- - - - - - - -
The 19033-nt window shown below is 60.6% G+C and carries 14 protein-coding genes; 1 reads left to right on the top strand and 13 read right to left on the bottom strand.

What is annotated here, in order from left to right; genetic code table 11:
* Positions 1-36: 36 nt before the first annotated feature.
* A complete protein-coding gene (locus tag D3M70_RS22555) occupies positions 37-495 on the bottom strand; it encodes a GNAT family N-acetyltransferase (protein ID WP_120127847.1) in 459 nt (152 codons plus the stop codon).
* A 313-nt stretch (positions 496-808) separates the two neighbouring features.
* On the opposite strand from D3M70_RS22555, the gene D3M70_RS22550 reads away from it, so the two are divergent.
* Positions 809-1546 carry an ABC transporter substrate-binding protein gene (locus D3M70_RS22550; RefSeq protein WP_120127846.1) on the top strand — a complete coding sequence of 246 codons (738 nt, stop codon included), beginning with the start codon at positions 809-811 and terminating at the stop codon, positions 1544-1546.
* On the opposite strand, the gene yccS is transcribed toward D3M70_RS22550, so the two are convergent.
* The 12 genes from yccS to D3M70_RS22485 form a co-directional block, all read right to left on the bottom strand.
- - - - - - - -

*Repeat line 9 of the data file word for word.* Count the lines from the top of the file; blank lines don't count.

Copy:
* The 12 genes from yccS to D3M70_RS22485 form a co-directional block, all read right to left on the bottom strand.